Abstract

High-risk myelodysplastic syndrome (MDS) and acute myeloid leukemia (AML) are characterized by the constitutive activation of the anti-apoptotic transcription factor NF-kappaB, via the activation of the IKK complex. We show that constitutive activation of the receptor tyrosine kinase Flt3 is responsible for IKK activation and this activation of the NF-kappaB pathway was found to involve a not yet described phosphorylation of the IKK and IkBa complex involving tyrosine residues compared to serine residues in the classical NF-kappaB pathway. Chemical inhibition or knockdown of Flt3 with small interfering RNAs abolished NF-kappaB activation in MDS and AML cell lines, as well as in primary CD34+ bone marrow cells from patients, causing mitochondrial apoptosis. Epistatic analysis involving the simultaneous inhibition of Flt3 and IKK indicated that both kinases act via the same anti-apoptotic pathway. An IKK2 mutant with a constitutive kinase activity and a plasma membrane-tethered mutant of NEMO that activates IKK1/2 prevented the cytocidal action of Flt3 inhibition. IKK2 and Flt3 physically associated in MDS and AML cells and Flt3 inhibition caused the release of IKK2 from a preferential association with the plasma membrane. Flt3 inhibition only killed CD34+ bone marrow cells from high-risk MDS and AML patients, in correlation with the blast numbers and the NF-kappaB activity, yet had no lethal effect on healthy CD34+ cells or cells from low-risk MDS. These results suggest that Flt3 inhibitors might exert an anti-neoplastic effect in high-risk MDS and AML through inhibition of constitutive NF kappaB activation.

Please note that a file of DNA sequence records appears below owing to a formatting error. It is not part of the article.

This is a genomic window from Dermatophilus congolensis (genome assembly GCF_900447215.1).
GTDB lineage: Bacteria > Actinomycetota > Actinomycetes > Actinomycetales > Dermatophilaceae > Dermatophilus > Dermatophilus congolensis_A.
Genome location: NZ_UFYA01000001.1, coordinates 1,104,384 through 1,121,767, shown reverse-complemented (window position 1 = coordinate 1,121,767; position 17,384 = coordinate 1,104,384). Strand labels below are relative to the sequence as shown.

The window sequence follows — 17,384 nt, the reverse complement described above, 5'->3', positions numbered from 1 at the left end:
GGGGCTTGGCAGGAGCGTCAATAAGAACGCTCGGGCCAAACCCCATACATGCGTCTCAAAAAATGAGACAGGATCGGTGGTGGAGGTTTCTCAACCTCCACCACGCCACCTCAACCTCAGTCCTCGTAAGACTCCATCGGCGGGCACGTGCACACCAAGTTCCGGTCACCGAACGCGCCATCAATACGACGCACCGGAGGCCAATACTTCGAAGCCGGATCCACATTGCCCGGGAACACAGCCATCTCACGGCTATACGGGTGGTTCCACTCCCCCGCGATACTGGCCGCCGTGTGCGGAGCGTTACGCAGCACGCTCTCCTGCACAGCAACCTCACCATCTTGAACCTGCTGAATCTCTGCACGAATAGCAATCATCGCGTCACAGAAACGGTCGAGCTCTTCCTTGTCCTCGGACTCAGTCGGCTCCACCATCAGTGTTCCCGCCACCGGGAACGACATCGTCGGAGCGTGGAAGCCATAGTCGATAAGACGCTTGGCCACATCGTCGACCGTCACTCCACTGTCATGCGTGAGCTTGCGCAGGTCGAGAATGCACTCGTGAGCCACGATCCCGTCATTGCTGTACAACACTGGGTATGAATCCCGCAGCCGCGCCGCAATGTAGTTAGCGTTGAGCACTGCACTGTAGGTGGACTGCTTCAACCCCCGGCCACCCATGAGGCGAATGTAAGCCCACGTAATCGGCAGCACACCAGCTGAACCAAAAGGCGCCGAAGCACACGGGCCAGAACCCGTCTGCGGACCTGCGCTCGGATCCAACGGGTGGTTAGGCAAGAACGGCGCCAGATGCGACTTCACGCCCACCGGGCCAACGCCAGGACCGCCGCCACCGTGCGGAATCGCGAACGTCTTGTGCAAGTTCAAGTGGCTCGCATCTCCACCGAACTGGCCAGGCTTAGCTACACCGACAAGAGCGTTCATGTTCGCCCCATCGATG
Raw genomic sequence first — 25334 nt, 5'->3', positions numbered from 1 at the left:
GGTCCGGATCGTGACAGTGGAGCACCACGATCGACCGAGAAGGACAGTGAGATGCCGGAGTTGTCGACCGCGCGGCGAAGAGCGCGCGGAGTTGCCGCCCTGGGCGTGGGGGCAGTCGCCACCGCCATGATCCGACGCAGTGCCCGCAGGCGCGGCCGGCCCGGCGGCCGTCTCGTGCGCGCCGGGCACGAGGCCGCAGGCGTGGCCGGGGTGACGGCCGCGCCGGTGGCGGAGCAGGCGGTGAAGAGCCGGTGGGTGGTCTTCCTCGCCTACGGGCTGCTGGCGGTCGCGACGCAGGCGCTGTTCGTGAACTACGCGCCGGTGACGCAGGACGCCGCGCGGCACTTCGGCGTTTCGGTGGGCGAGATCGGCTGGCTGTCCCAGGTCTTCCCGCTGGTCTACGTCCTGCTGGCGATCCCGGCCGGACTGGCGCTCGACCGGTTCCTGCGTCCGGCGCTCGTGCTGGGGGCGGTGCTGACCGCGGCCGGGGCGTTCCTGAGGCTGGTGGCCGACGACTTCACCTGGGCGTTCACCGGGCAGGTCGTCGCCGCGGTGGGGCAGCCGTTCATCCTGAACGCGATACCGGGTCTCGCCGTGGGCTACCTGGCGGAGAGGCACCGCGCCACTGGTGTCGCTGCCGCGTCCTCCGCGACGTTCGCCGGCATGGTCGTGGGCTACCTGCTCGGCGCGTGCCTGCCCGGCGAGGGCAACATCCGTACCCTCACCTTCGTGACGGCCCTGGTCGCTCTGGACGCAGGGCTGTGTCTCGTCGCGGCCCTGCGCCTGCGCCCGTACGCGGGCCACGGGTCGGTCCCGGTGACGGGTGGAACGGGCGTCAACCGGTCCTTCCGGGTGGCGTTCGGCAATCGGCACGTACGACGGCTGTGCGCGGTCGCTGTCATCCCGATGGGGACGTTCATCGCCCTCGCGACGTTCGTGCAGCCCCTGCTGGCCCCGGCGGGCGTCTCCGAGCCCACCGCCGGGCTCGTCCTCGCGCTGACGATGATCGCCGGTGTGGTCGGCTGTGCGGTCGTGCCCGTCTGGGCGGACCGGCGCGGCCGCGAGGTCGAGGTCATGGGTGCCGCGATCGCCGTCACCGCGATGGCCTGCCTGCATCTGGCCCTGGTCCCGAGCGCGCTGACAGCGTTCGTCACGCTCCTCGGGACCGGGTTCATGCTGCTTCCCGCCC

Author notes

Disclosure: No relevant conflicts of interest to declare.